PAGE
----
Suicide bombing leaves 4 Yemeni soldiers killed in Aden

Written by Staff

ADEN, Yemen (Xinhua) — Four pro-government Yemeni soldiers were killed and six others injured in a suicide car bombing that rocked the country’s southern province of Abyan on Monday, a security official told Xinhua.

According to the local security source, the suicide car bomb targeted pro-government soldiers who gathered in the eastern outskirts of coastal Shoqra town in Abyan province, leaving at least four soldiers killed and six others injured at the scene.

The suicide attack was followed by intense clashes between the pro-government soldiers and al-Qaida assailants in the same area, the security source said.

The car bomb attack came just one day after Yemeni government troops backed by the Saudi-led Arab coalition recaptured three major cities from the Yemen-based al-Qaida offshoot in Abyan in an anti-terror military offensive.

Hundreds of Yemeni soldiers newly trained and armed by the Arab coalition in Aden launched on Sunday a wide-scale military operation and successfully kicked out al-Qaida militants from the three strategic cities, including Zinjibar city which is Abyan’s provincial capital.

The Saudi-led warplanes provided air power and air-covered the government forces on the ground and destroyed several al-Qaida arms caches and heavy weapons.

The local government building and key state facilities in Zinjibar city were retaken by the government forces that deployed heavy armored vehicles and tanks in the city’s streets, according local Yemeni sources.

Scores of al-Qaida mid-level commanders used private cars and moved their families outside the region after the UAE-backed Yemeni forces approached and entered the city of Zinjibar, al-Qaida’s key stronghold in southern Yemen, residents told Xinhua.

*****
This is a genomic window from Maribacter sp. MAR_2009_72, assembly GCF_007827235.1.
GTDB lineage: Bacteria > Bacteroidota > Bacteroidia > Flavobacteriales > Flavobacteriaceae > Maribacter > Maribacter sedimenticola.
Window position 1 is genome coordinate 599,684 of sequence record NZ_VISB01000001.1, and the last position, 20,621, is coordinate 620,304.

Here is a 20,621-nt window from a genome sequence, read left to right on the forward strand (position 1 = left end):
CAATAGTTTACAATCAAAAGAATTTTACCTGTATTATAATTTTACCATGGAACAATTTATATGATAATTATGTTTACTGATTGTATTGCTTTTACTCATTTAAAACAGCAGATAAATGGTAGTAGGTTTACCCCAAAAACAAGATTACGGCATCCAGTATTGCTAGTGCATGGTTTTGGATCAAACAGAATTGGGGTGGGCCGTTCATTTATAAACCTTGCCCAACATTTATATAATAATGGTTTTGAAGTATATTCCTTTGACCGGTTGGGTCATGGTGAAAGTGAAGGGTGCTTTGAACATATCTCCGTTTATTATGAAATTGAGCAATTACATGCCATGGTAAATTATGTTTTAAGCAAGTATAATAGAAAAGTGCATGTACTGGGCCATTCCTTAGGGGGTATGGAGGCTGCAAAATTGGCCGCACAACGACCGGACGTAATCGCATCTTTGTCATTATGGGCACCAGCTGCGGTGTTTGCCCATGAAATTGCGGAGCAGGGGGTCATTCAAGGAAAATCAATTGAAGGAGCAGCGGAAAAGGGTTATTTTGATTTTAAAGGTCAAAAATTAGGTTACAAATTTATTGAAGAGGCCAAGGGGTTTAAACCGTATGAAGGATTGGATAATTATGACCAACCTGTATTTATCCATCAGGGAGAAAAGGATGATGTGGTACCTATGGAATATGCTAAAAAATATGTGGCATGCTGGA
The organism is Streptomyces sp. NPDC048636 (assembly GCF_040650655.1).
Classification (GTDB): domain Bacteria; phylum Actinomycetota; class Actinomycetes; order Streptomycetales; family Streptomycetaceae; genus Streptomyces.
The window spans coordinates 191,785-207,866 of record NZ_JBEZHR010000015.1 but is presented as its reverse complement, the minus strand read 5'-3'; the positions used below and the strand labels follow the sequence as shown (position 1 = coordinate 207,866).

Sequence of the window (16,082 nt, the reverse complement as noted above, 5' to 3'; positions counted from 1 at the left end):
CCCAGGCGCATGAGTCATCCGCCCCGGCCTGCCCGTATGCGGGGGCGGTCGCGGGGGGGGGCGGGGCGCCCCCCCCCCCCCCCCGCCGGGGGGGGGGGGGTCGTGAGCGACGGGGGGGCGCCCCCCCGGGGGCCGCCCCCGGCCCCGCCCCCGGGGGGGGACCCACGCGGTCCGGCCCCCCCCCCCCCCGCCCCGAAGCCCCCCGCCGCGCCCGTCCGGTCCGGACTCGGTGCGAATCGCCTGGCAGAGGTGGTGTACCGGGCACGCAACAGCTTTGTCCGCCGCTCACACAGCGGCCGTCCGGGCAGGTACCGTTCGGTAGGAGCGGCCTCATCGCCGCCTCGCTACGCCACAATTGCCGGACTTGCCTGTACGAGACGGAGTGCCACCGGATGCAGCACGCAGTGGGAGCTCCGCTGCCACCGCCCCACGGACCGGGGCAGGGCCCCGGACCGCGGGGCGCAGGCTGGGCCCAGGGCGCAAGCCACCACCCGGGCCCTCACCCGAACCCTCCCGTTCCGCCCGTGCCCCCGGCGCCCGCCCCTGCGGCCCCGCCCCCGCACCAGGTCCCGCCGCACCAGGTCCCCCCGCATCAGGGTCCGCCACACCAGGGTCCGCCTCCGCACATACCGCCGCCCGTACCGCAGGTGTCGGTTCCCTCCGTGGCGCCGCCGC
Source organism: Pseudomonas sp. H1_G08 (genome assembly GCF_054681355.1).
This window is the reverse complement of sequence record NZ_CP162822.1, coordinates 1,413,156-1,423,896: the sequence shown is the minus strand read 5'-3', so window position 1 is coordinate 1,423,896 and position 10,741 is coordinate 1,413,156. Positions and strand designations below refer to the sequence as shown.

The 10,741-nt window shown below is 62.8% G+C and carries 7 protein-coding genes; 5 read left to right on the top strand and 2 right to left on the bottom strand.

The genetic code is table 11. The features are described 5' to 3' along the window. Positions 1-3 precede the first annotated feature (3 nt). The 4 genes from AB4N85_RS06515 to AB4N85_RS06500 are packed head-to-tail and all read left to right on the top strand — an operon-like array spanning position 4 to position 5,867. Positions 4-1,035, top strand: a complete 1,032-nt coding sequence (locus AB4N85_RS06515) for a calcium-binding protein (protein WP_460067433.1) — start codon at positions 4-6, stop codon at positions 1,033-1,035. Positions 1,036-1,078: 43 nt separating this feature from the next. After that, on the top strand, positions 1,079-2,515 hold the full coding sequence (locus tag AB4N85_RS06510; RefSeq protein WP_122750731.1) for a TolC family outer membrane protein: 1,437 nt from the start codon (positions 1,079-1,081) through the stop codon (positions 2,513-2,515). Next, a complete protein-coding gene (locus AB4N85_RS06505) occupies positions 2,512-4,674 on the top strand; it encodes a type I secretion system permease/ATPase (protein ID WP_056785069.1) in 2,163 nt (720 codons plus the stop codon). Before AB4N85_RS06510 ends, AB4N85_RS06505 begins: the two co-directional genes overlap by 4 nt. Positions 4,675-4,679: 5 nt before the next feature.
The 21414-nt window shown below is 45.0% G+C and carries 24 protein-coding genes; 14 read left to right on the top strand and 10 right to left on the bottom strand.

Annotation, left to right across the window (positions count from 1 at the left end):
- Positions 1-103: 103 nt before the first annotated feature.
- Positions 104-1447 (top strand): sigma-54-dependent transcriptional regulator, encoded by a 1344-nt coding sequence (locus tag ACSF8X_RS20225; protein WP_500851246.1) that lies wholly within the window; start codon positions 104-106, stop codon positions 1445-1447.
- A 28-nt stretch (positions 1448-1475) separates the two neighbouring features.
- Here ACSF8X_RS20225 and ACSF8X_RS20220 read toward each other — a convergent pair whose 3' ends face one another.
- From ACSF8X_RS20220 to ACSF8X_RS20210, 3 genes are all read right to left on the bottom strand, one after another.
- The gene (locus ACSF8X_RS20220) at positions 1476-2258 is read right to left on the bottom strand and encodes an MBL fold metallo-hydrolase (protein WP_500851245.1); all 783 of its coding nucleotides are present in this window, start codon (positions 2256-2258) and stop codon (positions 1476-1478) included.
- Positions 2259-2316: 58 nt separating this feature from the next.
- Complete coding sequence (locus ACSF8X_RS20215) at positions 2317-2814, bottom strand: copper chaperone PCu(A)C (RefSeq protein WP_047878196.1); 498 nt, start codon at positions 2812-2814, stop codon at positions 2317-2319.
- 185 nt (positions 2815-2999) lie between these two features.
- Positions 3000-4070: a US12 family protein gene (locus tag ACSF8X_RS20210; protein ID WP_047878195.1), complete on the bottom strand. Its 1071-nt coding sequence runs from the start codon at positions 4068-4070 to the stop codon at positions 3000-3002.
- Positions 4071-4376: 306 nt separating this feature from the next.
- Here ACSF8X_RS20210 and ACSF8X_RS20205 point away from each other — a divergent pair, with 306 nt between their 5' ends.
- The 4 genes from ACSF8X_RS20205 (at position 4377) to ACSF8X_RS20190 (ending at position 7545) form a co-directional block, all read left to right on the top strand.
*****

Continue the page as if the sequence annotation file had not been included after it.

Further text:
The city of Zinjibar is strategically important due to its proximity to the port city of Aden, which houses ministers of the Saudi-backed Yemeni government after the capital Sanaa was occupied by the Shiite Houthi group in September 2014.

Last December, gunmen of the al-Qaida in the Arabian Peninsula (AQAP) took full control over two strategic towns in neighboring Abyan province, about 45 kilometers away from Aden, where Yemen’s internationally recognized government has based itself.

Yemen, an impoverished Arab country, has been gripped by one of the most active regional al-Qaida insurgencies in the Middle East.

The AQAP, also known locally as Ansar al-Sharia, emerged in January 2009. It had claimed responsibility for a number of terrorist attacks on Yemen’s army and government institutions.

It took advantage of the current security vacuum and the ongoing civil war to expand its influence and seize more territories in Yemen’s southern part.

Security in Yemen has deteriorated since March 2015, when war broke out between the Shiite Houthi group, supported by former President Ali Abdullash Saleh, and the government backed by a Saudi-led Arab coalition.

More than 6,400 people have been killed in ground battles and airstrikes since then, half of them civilians.